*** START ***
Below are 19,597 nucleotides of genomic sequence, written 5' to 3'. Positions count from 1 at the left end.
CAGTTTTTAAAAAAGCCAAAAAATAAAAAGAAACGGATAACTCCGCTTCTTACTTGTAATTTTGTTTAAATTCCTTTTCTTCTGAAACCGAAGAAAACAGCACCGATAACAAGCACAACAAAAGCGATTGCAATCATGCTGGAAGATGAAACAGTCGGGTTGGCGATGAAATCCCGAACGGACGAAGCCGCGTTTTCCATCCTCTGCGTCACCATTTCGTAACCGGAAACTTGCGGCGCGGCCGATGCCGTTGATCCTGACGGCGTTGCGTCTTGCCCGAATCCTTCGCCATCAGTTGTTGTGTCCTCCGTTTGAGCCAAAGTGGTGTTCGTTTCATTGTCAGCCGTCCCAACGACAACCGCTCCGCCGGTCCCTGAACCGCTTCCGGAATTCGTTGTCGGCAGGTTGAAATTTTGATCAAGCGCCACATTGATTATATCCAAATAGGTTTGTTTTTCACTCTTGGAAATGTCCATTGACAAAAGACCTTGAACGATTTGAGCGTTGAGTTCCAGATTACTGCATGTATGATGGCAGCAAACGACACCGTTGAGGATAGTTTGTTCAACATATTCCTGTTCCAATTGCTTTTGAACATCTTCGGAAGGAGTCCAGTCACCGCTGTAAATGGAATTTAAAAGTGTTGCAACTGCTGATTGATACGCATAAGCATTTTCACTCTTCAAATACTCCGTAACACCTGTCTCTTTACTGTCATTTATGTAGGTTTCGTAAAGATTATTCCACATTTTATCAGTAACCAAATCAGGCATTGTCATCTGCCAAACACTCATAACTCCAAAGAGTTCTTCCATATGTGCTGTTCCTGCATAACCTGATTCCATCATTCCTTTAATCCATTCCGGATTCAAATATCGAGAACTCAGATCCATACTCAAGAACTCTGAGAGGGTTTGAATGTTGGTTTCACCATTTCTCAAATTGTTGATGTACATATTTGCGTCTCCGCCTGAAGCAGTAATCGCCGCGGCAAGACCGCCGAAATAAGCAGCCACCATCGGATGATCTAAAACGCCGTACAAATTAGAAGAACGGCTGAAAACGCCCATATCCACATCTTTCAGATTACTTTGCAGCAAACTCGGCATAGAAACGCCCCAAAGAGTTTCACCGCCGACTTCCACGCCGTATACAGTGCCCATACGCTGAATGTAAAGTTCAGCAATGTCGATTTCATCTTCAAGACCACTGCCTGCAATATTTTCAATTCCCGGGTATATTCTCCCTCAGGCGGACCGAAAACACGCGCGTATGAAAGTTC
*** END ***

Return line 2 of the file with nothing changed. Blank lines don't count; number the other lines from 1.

CAGTTTTTAAAAAAGCCAAAAAATAAAAAGAAACGGATAACTCCGCTTCTTACTTGTAATTTTGTTTAAATTCCTTTTCTTCTGAAACCGAAGAAAACAGCACCGATAACAAGCACAACAAAAGCGATTGCAATCATGCTGGAAGATGAAACAGTCGGGTTGGCGATGAAATCCCGAACGGACGAAGCCGCGTTTTCCATCCTCTGCGTCACCATTTCGTAACCGGAAACTTGCGGCGCGGCCGATGCCGTTGATCCTGACGGCGTTGCGTCTTGCCCGAATCCTTCGCCATCAGTTGTTGTGTCCTCCGTTTGAGCCAAAGTGGTGTTCGTTTCATTGTCAGCCGTCCCAACGACAACCGCTCCGCCGGTCCCTGAACCGCTTCCGGAATTCGTTGTCGGCAGGTTGAAATTTTGATCAAGCGCCACATTGATTATATCCAAATAGGTTTGTTTTTCACTCTTGGAAATGTCCATTGACAAAAGACCTTGAACGATTTGAGCGTTGAGTTCCAGATTACTGCATGTATGATGGCAGCAAACGACACCGTTGAGGATAGTTTGTTCAACATATTCCTGTTCCAATTGCTTTTGAACATCTTCGGAAGGAGTCCAGTCACCGCTGTAAATGGAATTTAAAAGTGTTGCAACTGCTGATTGATACGCATAAGCATTTTCACTCTTCAAATACTCCGTAACACCTGTCTCTTTACTGTCATTTATGTAGGTTTCGTAAAGATTATTCCACATTTTATCAGTAACCAAATCAGGCATTGTCATCTGCCAAACACTCATAACTCCAAAGAGTTCTTCCATATGTGCTGTTCCTGCATAACCTGATTCCATCATTCCTTTAATCCATTCCGGATTCAAATATCGAGAACTCAGATCCATACTCAAGAACTCTGAGAGGGTTTGAATGTTGGTTTCACCATTTCTCAAATTGTTGATGTACATATTTGCGTCTCCGCCTGAAGCAGTAATCGCCGCGGCAAGACCGCCGAAATAAGCAGCCACCATCGGATGATCTAAAACGCCGTACAAATTAGAAGAACGGCTGAAAACGCCCATATCCACATCTTTCAGATTACTTTGCAGCAAACTCGGCATAGAAACGCCCCAAAGAGTTTCACCGCCGACTTCCACGCCGTATACAGTGCCCATACGCTGAATGTAAAGTTCAGCAATGTCGATTTCATCTTCAAGACCACTGCCTGCAATATTTTCAATTCCCGGGTATATTCTCCCTCAGGCGGACCGAAAACACGCGCGTATGAAAGTTC